Tufts is widely known for its student engagement. We all know this. It’s also well known that we have a bit of a green streak here, proudly supporting our Office of Sustainability and the Eco Reps. As we dive headfirst into another semester on the hill, it’s a good time to step back and appreciate the community we are a part of, the community that has been built on decades of Jumbos’ voices and their dedication to shaping both Tufts and the world into a better place, one person at a time.
When I first arrived at Tufts two years ago and joined this community, I was in awe of the dedication I saw in students to what was important to them. As I’ve spent more time here, my eyes have been opened to what it means to have such a vibrant community spirit on campus. I have seen peers go out of their way to constantly take more sustainable actions, and I have watched as the entire student body rallied together time and time again, showing our dedication to improving our campus.
Over time, these observances have caused me to question what it means to me to be part of a community so dedicated to sustainability. Asking myself this question helped me see the connection between being a university of student engagement and a place of community, and caused a transformation of my understanding of this community into a group made of individuals, each acting consistently in ways that better the entire group as a whole. It showed me that the green streak running through the community is not made of paint but of life. It’s made of people and their actions that build day by day, until the impact can be seen across the entire campus. I realized that dedication to sustainability is a living, breathing thing that can be seen everywhere you look.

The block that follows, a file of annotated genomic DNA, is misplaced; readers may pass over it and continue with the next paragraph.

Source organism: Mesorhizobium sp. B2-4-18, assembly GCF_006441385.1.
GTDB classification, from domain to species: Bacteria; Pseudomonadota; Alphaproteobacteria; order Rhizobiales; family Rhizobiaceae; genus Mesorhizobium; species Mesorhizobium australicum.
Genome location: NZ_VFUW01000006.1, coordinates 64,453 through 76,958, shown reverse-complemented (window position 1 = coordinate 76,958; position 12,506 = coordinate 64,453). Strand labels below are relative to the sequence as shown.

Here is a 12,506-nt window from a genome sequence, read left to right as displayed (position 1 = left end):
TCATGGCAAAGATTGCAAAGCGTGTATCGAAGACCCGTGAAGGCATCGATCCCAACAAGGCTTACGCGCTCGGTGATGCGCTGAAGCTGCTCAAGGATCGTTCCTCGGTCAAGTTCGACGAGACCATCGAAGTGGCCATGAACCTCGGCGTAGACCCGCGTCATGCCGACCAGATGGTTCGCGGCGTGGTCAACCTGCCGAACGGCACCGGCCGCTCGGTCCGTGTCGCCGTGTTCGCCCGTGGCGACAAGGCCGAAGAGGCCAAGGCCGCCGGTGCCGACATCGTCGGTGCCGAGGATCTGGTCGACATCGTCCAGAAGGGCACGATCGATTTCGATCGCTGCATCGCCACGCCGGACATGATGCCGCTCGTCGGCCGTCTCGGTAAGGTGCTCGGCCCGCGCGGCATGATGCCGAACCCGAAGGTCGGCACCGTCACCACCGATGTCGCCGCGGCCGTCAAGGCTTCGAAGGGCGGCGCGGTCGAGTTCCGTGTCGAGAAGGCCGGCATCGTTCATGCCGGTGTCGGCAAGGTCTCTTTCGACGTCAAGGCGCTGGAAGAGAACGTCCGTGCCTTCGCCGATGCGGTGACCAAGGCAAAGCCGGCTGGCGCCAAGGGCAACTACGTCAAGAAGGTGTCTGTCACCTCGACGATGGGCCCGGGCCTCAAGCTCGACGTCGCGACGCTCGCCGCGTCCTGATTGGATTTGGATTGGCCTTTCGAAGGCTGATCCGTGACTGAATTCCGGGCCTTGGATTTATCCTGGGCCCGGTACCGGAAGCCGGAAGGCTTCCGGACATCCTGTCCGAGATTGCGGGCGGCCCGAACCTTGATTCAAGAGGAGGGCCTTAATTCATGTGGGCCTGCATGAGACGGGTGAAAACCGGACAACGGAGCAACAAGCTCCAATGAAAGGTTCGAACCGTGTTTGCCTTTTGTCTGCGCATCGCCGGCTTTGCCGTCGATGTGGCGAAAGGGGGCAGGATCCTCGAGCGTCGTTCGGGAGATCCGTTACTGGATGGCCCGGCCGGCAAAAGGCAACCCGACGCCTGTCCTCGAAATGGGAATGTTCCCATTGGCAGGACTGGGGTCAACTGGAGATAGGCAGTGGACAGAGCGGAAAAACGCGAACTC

So, with the start of a new semester, I ask you to remember that a community is made of individuals, and each individual has an impact on the betterment that the community as a whole can create. I ask you to take a moment to look in the mirror and ask yourself what you do each day to build our community into a better place, and what you could do tomorrow that you didn’t think of today. What is the betterment you would like to see on campus, and how can you increase the strength of the herd through your own individual, everyday actions?
For me, betterment entails movement toward a more sustainable campus, similar to so many Jumbos before me. I ask you to also consider what it means to you to be a part of a community dedicated to sustainability. And I hope that, like me, it will help you appreciate the role that community plays in sustainability.